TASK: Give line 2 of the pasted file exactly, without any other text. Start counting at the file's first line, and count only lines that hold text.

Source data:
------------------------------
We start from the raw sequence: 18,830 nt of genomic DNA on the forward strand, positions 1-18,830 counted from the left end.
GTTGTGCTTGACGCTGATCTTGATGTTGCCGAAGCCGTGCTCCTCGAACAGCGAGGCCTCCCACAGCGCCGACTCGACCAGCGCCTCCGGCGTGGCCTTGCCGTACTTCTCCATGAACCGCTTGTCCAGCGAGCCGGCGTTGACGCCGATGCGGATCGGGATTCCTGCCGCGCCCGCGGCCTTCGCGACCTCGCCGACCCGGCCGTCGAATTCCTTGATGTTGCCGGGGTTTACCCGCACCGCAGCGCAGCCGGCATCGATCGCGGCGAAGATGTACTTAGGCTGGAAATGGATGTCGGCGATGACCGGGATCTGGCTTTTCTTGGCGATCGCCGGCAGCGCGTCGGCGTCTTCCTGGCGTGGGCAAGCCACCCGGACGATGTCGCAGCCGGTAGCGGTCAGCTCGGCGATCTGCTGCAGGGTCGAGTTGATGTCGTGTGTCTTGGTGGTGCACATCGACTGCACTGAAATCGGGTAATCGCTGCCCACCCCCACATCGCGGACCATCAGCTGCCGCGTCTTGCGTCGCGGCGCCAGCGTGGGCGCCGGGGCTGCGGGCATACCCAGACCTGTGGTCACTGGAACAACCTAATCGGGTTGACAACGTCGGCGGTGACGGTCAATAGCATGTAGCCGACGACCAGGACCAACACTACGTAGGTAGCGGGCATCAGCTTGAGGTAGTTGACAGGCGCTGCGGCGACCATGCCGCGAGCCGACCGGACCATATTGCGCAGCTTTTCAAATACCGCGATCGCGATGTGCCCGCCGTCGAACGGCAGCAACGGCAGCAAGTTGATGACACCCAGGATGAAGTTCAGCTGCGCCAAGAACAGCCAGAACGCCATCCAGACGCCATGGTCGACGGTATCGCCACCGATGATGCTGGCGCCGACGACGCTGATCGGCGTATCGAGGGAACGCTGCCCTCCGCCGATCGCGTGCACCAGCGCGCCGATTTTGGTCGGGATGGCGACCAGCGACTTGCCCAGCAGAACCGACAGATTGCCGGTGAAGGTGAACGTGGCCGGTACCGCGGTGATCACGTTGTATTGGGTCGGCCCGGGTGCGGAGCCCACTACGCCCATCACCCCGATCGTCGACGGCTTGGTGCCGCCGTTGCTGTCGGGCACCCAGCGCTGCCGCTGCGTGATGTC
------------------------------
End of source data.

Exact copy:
GTTGTGCTTGACGCTGATCTTGATGTTGCCGAAGCCGTGCTCCTCGAACAGCGAGGCCTCCCACAGCGCCGACTCGACCAGCGCCTCCGGCGTGGCCTTGCCGTACTTCTCCATGAACCGCTTGTCCAGCGAGCCGGCGTTGACGCCGATGCGGATCGGGATTCCTGCCGCGCCCGCGGCCTTCGCGACCTCGCCGACCCGGCCGTCGAATTCCTTGATGTTGCCGGGGTTTACCCGCACCGCAGCGCAGCCGGCATCGATCGCGGCGAAGATGTACTTAGGCTGGAAATGGATGTCGGCGATGACCGGGATCTGGCTTTTCTTGGCGATCGCCGGCAGCGCGTCGGCGTCTTCCTGGCGTGGGCAAGCCACCCGGACGATGTCGCAGCCGGTAGCGGTCAGCTCGGCGATCTGCTGCAGGGTCGAGTTGATGTCGTGTGTCTTGGTGGTGCACATCGACTGCACTGAAATCGGGTAATCGCTGCCCACCCCCACATCGCGGACCATCAGCTGCCGCGTCTTGCGTCGCGGCGCCAGCGTGGGCGCCGGGGCTGCGGGCATACCCAGACCTGTGGTCACTGGAACAACCTAATCGGGTTGACAACGTCGGCGGTGACGGTCAATAGCATGTAGCCGACGACCAGGACCAACACTACGTAGGTAGCGGGCATCAGCTTGAGGTAGTTGACAGGCGCTGCGGCGACCATGCCGCGAGCCGACCGGACCATATTGCGCAGCTTTTCAAATACCGCGATCGCGATGTGCCCGCCGTCGAACGGCAGCAACGGCAGCAAGTTGATGACACCCAGGATGAAGTTCAGCTGCGCCAAGAACAGCCAGAACGCCATCCAGACGCCATGGTCGACGGTATCGCCACCGATGATGCTGGCGCCGACGACGCTGATCGGCGTATCGAGGGAACGCTGCCCTCCGCCGATCGCGTGCACCAGCGCGCCGATTTTGGTCGGGATGGCGACCAGCGACTTGCCCAGCAGAACCGACAGATTGCCGGTGAAGGTGAACGTGGCCGGTACCGCGGTGATCACGTTGTATTGGGTCGGCCCGGGTGCGGAGCCCACTACGCCCATCACCCCGATCGTCGACGGCTTGGTGCCGCCGTTGCTGTCGGGCACCCAGCGCTGCCGCTGCGTGATGTC